It’s with the greatest of pleasure and not just a little bit of excitement that I can announce to you that over the next few months I’ll be acting as a kidlit correspondent for the “Best Family Festival” in the UK, The Just So Festival.
The Just So Festival, a family arts festival, was launched last year by Sarah Bird and Rowan Hoban. It takes the form of a weekend-long journey of the imagination, where everything from sandcastle masterclasses, barn dance mayhem, storytelling and drawing games from top-name authors and illustrators and a panoply of creative workshops will inspire children and parents alike.
David Lucas, Ellie Sandall, Steve Cole, Mini Grey and Frances Hardinge are amongst the authors and illustrators who will be at the festival. Over the next couple of months I’ll be interviewing some of them and reviewing their books and then, after the festival in August, I shall try to transport those of you who couldn’t attend in person by writing up those kidlit events I attended with M and J. As they say, it’s a tough job, but someone’s gotta do it!
So to kick things off, today I’m interviewing Rowan Hoban, one of the festival’s founders, and asking her all about the central role stories and books play in the Just So Festival.
Playing by the book: Where does the festival take its name from? Why did you choose this name?
Rowan: The beautiful wood where the festival is held, Barnswood, overlooks Rudyard Lake. At the turn of the 19th century, the lake was a pretty amazing place, where day trippers from industrial Manchester and the Potteries donned their best hats and came to enjoy fairgrounds, sideshows, boat trips and feats of daring, such as Blondin’s tightrope walk across the lake. Two of these day trippers were Rudyard Kipling’s parents, and they named their first son after the lake where they courted. We thought it was perfect to name the festival after Rudyard Kipling’s Just So Stories, because of this lovely local connection and, of course, because the stories themselves are such family favourites.
Playing by the book: The festival contains lots of book and story related activities. Why are these so important to you? Why do you think they are such an essential part of a family festival?
Rowan: From our very first conversations about our fantasy festival, books, stories and magical literary allusions were right at the heart of it. We think that they are an essential part of a family festival because stories and picture books are one of the first ways in which children begin to let their imaginations run wild.
We’ve been to great literature events with our kids in the past, at literature festivals or in bookshops, but it has always felt like a bit of a shame to us that after watching our kids experience inspiring moments, and hearing brilliant authors, that the little shake they give themselves as the event comes to an end brings them to the inside a building or a marquee. Belief is suspended and you step into the world that the author is creating in front of you but that moment is so quickly lost as we try to figure out the bus times home, or pop into the supermarket for tea.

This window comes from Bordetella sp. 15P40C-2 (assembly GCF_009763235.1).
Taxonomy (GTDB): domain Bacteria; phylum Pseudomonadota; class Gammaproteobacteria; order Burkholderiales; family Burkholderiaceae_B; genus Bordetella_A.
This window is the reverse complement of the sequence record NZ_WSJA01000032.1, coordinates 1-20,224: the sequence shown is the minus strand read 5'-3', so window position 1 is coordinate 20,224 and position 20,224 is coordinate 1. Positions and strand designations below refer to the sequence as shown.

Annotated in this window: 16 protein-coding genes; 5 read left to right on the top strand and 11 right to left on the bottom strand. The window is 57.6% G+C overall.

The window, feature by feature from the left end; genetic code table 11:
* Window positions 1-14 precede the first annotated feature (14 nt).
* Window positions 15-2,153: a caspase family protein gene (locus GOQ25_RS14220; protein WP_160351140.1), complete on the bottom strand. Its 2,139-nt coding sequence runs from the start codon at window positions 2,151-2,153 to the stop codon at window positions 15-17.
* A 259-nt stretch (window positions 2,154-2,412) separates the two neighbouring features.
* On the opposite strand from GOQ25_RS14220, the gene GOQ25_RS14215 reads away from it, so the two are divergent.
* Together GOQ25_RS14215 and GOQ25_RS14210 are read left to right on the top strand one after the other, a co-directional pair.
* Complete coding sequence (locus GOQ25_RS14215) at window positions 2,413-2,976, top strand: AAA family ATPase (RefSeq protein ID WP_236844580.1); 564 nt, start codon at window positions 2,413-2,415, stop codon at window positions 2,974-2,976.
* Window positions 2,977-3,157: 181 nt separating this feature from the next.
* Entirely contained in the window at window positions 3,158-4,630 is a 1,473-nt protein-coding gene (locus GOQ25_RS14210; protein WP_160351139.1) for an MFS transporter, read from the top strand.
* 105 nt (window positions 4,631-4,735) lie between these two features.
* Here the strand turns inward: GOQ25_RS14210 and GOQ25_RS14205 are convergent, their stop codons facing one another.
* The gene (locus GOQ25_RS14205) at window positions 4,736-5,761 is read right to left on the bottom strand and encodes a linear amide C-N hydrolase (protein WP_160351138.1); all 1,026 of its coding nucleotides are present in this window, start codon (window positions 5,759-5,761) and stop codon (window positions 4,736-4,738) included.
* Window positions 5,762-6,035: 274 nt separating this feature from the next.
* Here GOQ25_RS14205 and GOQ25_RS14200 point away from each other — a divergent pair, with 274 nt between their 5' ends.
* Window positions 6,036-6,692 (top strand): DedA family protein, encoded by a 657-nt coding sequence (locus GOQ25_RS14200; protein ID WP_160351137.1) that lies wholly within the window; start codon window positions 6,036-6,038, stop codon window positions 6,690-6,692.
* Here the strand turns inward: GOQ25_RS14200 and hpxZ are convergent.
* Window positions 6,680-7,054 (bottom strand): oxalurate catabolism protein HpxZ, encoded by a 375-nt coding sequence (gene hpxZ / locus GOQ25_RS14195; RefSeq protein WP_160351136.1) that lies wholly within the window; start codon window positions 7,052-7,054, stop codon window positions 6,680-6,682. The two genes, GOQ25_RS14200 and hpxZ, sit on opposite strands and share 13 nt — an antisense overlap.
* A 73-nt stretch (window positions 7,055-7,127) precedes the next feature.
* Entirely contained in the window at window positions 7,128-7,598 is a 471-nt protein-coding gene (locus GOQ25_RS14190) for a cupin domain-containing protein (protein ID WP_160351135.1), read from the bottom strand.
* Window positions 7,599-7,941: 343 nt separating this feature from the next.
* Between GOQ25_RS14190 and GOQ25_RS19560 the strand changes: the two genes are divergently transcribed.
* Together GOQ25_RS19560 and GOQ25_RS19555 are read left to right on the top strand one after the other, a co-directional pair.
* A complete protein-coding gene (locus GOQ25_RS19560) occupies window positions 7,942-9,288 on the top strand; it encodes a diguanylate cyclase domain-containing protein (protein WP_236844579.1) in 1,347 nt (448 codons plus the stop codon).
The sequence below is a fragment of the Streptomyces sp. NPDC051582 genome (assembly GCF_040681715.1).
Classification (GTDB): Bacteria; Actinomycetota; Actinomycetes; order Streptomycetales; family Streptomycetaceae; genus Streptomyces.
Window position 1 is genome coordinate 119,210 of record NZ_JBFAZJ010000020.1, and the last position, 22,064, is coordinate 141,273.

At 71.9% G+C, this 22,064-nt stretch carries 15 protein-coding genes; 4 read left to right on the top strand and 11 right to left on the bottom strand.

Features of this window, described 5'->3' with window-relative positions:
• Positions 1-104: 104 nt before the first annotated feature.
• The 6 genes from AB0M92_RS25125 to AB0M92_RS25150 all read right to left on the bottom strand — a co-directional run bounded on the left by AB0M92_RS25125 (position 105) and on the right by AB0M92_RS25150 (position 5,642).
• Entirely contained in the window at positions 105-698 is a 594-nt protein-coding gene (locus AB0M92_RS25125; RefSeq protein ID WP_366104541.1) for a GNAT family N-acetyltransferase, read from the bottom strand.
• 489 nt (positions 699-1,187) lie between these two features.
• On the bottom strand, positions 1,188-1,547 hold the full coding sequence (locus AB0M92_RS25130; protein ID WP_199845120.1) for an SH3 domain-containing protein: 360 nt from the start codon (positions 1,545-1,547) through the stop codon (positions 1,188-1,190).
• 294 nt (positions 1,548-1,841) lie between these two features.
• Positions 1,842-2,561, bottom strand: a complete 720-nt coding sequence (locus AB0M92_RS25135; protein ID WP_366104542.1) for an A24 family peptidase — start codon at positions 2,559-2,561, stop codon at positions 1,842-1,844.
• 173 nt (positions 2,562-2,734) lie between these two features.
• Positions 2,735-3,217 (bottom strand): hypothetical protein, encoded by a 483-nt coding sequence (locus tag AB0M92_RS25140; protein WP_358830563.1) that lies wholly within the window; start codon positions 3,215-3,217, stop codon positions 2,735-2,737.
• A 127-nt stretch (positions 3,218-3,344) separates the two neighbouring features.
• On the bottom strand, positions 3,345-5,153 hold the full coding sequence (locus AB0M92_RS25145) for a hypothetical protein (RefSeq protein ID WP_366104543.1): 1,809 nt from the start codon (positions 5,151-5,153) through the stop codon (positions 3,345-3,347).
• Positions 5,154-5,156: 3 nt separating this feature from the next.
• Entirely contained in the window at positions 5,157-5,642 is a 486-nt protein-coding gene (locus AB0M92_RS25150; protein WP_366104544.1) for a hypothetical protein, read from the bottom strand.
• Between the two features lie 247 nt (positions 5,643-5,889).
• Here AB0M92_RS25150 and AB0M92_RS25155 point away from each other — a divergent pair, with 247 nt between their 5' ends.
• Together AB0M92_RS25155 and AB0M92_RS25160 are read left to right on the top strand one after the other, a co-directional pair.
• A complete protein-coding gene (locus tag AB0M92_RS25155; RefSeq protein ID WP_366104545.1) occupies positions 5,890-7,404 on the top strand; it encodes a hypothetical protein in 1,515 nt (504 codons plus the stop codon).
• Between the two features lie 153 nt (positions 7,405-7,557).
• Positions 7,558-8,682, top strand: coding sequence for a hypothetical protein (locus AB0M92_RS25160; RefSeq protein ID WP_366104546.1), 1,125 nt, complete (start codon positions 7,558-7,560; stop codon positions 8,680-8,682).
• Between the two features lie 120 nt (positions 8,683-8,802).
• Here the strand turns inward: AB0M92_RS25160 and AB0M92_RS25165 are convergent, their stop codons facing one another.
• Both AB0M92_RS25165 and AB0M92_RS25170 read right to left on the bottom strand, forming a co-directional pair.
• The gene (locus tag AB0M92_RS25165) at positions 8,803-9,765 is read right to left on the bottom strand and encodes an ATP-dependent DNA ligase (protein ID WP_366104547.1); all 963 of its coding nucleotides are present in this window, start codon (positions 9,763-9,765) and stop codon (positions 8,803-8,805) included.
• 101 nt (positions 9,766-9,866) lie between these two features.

Wouldn’t it be amazing, we thought, if that moment of wonder and suspended belief could last much longer. Wouldn’t it be great if kids could enter the world that a children’s author creates at a reading or workshop, and then come out into a magical, enchanted place where more amazing experiences were just around the corner.
Playing by the book: Which part of last year’s festival did you enjoy the most? What are you most looking forward to at this year’s festival?
Rowan: The parts of last year’s festival that I enjoyed the most where when families were having a wild old time together. We had a great crazy barndance with Cut a Shine (who we couldn’t resist inviting back in 2011), and whole families where whirling and stomping together. I also loved the Honey performances by theatre company Pif Paf, which had whole families performing the bee bum waggle dance!
Playing by the book: What books are you reading at the moment, for yourself and with your children?
Rowan: I am reading The Long Song, by Andrea Levy, which I’m not far into but is already sucking me into the world of sugar plantation slaves in 19th century Jamaica. Most of my reading at the moment, though, is done in the wee small hours while feeding baby Gabriel, so I keep having to reread sections! Sarah, my fellow festival director, is reading a lovely Penguin classic edition of Hans Christian Andersen Fairy Tales for inspiration (at least she’d better be, I just bought it for her birthday!)
For the kids, it is Mr Gum all the way with Fin (7), we’ve been through the whole series at least three times, and his love of them shows no sign of abating. Oonagh’s (4) latest favourite is ‘Who want’s to be a poodle? I don’t’ by Lauren Child, which is about a very pampered poodle who would prefer, really, to be a more scruffy mutt. Jude (2) just falls about laughing when Ben gets eaten in Penguin by Polly Dunbar, over and over and over again!
Playing by the book: It sounds like a home full of stories, Rowan! And a festival full of adventures, that I suspect will inspire many tales in those who come for the weekend. I’m really looking forward to working with you and the festival, here’s to many flights of imagination and moments of wonder!
Disclosure: In return for “working” as a kidlit correspondent my family has been given a free family pass to this festival. You can find out more about the festival here. You can follow the festival on twitter here, and Facebook here.